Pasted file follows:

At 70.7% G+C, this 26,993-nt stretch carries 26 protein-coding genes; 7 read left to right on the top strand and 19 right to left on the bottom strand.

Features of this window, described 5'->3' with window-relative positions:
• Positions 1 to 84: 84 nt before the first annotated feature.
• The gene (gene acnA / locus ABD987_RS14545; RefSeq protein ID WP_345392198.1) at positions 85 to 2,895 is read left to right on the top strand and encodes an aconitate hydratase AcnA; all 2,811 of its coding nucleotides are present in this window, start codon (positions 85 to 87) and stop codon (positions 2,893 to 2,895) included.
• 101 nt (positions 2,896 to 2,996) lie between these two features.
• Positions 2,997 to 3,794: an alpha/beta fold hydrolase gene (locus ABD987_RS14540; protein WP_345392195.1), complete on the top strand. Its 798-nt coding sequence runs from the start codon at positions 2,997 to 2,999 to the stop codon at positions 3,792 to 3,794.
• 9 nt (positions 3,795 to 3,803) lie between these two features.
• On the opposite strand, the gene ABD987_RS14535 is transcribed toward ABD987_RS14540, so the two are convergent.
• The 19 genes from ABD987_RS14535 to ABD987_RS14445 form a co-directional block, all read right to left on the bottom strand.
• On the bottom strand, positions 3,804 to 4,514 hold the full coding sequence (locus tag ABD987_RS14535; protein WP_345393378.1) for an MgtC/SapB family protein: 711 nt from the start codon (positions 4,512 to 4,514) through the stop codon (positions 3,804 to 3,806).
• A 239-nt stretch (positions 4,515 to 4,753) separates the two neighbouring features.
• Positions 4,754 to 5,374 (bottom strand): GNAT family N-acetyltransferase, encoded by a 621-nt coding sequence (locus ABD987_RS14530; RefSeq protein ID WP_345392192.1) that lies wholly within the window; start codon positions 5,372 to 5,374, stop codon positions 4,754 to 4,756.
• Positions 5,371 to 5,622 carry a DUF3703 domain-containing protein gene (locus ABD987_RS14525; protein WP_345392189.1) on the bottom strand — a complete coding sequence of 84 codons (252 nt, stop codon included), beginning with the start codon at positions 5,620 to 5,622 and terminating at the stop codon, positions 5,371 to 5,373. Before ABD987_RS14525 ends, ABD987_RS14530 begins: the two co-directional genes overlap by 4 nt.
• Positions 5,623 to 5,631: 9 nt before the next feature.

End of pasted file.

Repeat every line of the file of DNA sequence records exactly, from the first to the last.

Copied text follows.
At 70.7% G+C, this 26,993-nt stretch carries 26 protein-coding genes; 7 read left to right on the top strand and 19 right to left on the bottom strand.

Features of this window, described 5'->3' with window-relative positions:
• Positions 1 to 84: 84 nt before the first annotated feature.
• The gene (gene acnA / locus ABD987_RS14545; RefSeq protein ID WP_345392198.1) at positions 85 to 2,895 is read left to right on the top strand and encodes an aconitate hydratase AcnA; all 2,811 of its coding nucleotides are present in this window, start codon (positions 85 to 87) and stop codon (positions 2,893 to 2,895) included.
• 101 nt (positions 2,896 to 2,996) lie between these two features.
• Positions 2,997 to 3,794: an alpha/beta fold hydrolase gene (locus ABD987_RS14540; protein WP_345392195.1), complete on the top strand. Its 798-nt coding sequence runs from the start codon at positions 2,997 to 2,999 to the stop codon at positions 3,792 to 3,794.
• 9 nt (positions 3,795 to 3,803) lie between these two features.
• On the opposite strand, the gene ABD987_RS14535 is transcribed toward ABD987_RS14540, so the two are convergent.
• The 19 genes from ABD987_RS14535 to ABD987_RS14445 form a co-directional block, all read right to left on the bottom strand.
• On the bottom strand, positions 3,804 to 4,514 hold the full coding sequence (locus tag ABD987_RS14535; protein WP_345393378.1) for an MgtC/SapB family protein: 711 nt from the start codon (positions 4,512 to 4,514) through the stop codon (positions 3,804 to 3,806).
• A 239-nt stretch (positions 4,515 to 4,753) separates the two neighbouring features.
• Positions 4,754 to 5,374 (bottom strand): GNAT family N-acetyltransferase, encoded by a 621-nt coding sequence (locus ABD987_RS14530; RefSeq protein ID WP_345392192.1) that lies wholly within the window; start codon positions 5,372 to 5,374, stop codon positions 4,754 to 4,756.
• Positions 5,371 to 5,622 carry a DUF3703 domain-containing protein gene (locus ABD987_RS14525; protein WP_345392189.1) on the bottom strand — a complete coding sequence of 84 codons (252 nt, stop codon included), beginning with the start codon at positions 5,620 to 5,622 and terminating at the stop codon, positions 5,371 to 5,373. Before ABD987_RS14525 ends, ABD987_RS14530 begins: the two co-directional genes overlap by 4 nt.
• Positions 5,623 to 5,631: 9 nt before the next feature.